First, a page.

Critical thinking is defined as, “the objective analysis and evaluation of an issue in order to form a judgment.”
Are you a critical thinker? Many people aren’t, and yet they don’t even know it.
We are all operating on a series of conscious or subconscious beliefs that we have been taught, absorbed, were exposed to, indoctrinated with, or in some other way influenced to believe, “this is how it is.”
Much of this happens when we are very young, under the age of 5, much too young to understand there may be other beliefs, or that the beliefs we are adopting could in fact be completely off. At the time, there is no ability to filter the beliefs we are exposed to. They simply become our own.
That’s where critical thinking comes in. I am constantly exposing myself to alternate viewpoints and beliefs in an effort to better understand and examine my own. Often the result is a better understanding of my belief and sometimes I will alter my beliefs based on consciously examining them as an adult.
Today, there is a trend in our society that discourages critical thinking. College students are demanding “safe spaces” and “trigger warnings” in an effort to avoid being exposed to opposing or alternate beliefs.
Alternate belief systems are being increasingly deemed “unacceptable” by these same people, and they are demanding others conform to their belief system. If they don’t, they reject them as “wrong” or “ignorant” or “a hater” or even demand the person be persecuted or punished for their “unacceptable” (as defined by them) beliefs.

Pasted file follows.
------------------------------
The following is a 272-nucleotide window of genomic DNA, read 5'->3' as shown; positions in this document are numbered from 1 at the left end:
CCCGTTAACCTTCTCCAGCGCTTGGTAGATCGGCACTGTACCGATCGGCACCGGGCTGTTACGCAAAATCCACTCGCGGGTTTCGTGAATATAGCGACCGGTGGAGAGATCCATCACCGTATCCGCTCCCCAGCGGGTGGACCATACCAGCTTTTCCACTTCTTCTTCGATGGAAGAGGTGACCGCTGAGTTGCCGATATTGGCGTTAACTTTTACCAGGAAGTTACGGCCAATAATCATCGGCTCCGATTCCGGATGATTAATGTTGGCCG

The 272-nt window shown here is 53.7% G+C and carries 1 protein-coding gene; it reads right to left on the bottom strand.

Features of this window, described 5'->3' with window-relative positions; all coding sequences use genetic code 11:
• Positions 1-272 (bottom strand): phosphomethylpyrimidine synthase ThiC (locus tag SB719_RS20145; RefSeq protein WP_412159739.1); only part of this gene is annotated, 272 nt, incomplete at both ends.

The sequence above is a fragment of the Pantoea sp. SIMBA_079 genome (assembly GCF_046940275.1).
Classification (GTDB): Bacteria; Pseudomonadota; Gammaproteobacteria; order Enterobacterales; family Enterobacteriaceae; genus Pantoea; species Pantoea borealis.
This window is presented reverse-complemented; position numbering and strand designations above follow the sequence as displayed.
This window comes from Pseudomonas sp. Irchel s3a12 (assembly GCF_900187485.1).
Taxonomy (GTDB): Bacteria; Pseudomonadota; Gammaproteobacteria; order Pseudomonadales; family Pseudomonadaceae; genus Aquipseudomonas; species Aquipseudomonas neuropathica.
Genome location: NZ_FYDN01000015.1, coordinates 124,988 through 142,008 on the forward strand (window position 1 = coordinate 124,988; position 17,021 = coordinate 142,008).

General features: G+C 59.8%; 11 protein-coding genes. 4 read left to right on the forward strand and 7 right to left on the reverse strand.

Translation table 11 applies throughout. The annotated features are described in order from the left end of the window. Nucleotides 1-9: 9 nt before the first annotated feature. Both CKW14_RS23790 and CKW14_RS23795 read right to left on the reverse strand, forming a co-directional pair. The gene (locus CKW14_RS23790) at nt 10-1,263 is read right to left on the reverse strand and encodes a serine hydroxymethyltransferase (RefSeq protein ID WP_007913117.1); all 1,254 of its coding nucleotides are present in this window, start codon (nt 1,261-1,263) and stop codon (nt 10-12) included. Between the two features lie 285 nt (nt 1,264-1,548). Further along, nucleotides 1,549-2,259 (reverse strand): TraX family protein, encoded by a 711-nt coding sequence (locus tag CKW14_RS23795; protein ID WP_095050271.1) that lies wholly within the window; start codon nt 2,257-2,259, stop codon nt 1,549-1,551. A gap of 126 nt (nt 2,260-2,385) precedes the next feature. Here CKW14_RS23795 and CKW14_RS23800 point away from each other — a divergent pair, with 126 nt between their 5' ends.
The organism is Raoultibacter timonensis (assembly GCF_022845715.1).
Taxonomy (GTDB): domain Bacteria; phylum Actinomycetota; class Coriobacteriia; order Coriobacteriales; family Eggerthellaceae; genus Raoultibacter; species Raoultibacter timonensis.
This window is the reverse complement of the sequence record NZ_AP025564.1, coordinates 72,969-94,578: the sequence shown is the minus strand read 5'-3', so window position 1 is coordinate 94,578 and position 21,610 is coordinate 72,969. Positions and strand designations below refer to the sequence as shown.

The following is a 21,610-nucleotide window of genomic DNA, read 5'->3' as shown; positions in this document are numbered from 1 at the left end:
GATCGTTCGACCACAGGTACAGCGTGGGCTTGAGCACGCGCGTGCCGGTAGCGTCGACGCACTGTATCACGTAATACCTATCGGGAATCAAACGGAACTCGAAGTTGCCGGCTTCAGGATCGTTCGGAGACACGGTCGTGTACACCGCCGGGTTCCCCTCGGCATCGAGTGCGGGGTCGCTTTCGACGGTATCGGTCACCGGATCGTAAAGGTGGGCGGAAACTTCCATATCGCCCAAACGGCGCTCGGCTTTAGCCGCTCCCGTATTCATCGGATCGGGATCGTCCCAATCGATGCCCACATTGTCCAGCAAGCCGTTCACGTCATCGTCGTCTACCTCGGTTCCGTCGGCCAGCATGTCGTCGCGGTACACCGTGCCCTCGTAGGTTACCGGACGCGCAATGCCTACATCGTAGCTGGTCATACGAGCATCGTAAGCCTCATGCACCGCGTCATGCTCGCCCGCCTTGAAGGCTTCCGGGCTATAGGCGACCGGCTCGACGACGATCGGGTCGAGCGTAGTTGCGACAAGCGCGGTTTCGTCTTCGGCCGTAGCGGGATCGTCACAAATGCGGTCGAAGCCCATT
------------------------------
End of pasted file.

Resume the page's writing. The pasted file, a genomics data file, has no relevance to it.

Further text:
Interestingly these same people often consider themselves “tolerant” and those who don’t agree with them “intolerant.” Ironic?
This line of thinking is exactly the opposite of the principles the United States were founded upon. We’re not a nation of conformity, group think, or censorship. Critical thinking, open debate, and freedom of self expression are all foundational principles to our democracy.
I’d challenge everyone reading this to start examining their personal beliefs, where they came from, how they compare to the beliefs of others, and where they stand up to scrutiny and where they fall short.
If someone says something you strongly react to or immediately oppose, that’s a perfect time to reflect on your reaction, step outside of your beliefs and try to see where the other person is coming from, and consider if perhaps you could learn from their belief rather than just rejecting it outright. Instead of being upset, think of it as an opportunity to grow and to refine who you truly are and what you truly believe.
Every once in awhile, you might just discover a belief you have held since childhood actually doesn’t fit your adult belief systems at all. Other times, you will find them confirmed.
Either way, you aren’t just mindlessly going through life with blinders on. Blinders you didn’t even choose yourself, but ones chosen for you long before you realized you ever even had a choice.